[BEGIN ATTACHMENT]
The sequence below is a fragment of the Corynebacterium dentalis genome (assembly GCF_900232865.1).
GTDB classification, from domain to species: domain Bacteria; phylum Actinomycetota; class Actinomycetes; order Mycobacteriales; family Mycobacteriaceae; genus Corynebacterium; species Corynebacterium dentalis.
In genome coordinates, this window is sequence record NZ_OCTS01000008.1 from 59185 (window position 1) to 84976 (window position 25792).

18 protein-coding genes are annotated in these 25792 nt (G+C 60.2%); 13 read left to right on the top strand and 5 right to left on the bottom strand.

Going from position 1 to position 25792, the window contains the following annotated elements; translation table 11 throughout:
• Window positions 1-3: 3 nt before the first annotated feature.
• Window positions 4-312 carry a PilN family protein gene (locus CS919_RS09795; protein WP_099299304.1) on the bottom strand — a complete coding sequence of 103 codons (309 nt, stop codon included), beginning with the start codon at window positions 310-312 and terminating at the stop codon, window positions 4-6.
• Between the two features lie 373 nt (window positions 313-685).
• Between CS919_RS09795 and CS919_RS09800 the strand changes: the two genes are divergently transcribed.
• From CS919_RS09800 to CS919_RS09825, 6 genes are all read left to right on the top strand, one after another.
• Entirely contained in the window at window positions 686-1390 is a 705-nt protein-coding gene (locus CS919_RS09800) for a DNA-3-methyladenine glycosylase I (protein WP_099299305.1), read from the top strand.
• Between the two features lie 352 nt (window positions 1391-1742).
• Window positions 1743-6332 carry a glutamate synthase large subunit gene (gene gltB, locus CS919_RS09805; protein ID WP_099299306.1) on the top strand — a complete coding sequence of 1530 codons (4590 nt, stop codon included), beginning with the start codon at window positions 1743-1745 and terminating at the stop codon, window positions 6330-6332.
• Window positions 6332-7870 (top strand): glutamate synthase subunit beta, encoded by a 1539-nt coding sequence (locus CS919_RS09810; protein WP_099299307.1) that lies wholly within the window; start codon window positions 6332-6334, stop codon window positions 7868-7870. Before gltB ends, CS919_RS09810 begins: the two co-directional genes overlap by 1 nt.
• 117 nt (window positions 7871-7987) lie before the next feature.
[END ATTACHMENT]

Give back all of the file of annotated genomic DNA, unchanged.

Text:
The sequence below is a fragment of the Corynebacterium dentalis genome (assembly GCF_900232865.1).
GTDB classification, from domain to species: domain Bacteria; phylum Actinomycetota; class Actinomycetes; order Mycobacteriales; family Mycobacteriaceae; genus Corynebacterium; species Corynebacterium dentalis.
In genome coordinates, this window is sequence record NZ_OCTS01000008.1 from 59185 (window position 1) to 84976 (window position 25792).

18 protein-coding genes are annotated in these 25792 nt (G+C 60.2%); 13 read left to right on the top strand and 5 right to left on the bottom strand.

Going from position 1 to position 25792, the window contains the following annotated elements; translation table 11 throughout:
• Window positions 1-3: 3 nt before the first annotated feature.
• Window positions 4-312 carry a PilN family protein gene (locus CS919_RS09795; protein WP_099299304.1) on the bottom strand — a complete coding sequence of 103 codons (309 nt, stop codon included), beginning with the start codon at window positions 310-312 and terminating at the stop codon, window positions 4-6.
• Between the two features lie 373 nt (window positions 313-685).
• Between CS919_RS09795 and CS919_RS09800 the strand changes: the two genes are divergently transcribed.
• From CS919_RS09800 to CS919_RS09825, 6 genes are all read left to right on the top strand, one after another.
• Entirely contained in the window at window positions 686-1390 is a 705-nt protein-coding gene (locus CS919_RS09800) for a DNA-3-methyladenine glycosylase I (protein WP_099299305.1), read from the top strand.
• Between the two features lie 352 nt (window positions 1391-1742).
• Window positions 1743-6332 carry a glutamate synthase large subunit gene (gene gltB, locus CS919_RS09805; protein ID WP_099299306.1) on the top strand — a complete coding sequence of 1530 codons (4590 nt, stop codon included), beginning with the start codon at window positions 1743-1745 and terminating at the stop codon, window positions 6330-6332.
• Window positions 6332-7870 (top strand): glutamate synthase subunit beta, encoded by a 1539-nt coding sequence (locus CS919_RS09810; protein WP_099299307.1) that lies wholly within the window; start codon window positions 6332-6334, stop codon window positions 7868-7870. Before gltB ends, CS919_RS09810 begins: the two co-directional genes overlap by 1 nt.
• 117 nt (window positions 7871-7987) lie before the next feature.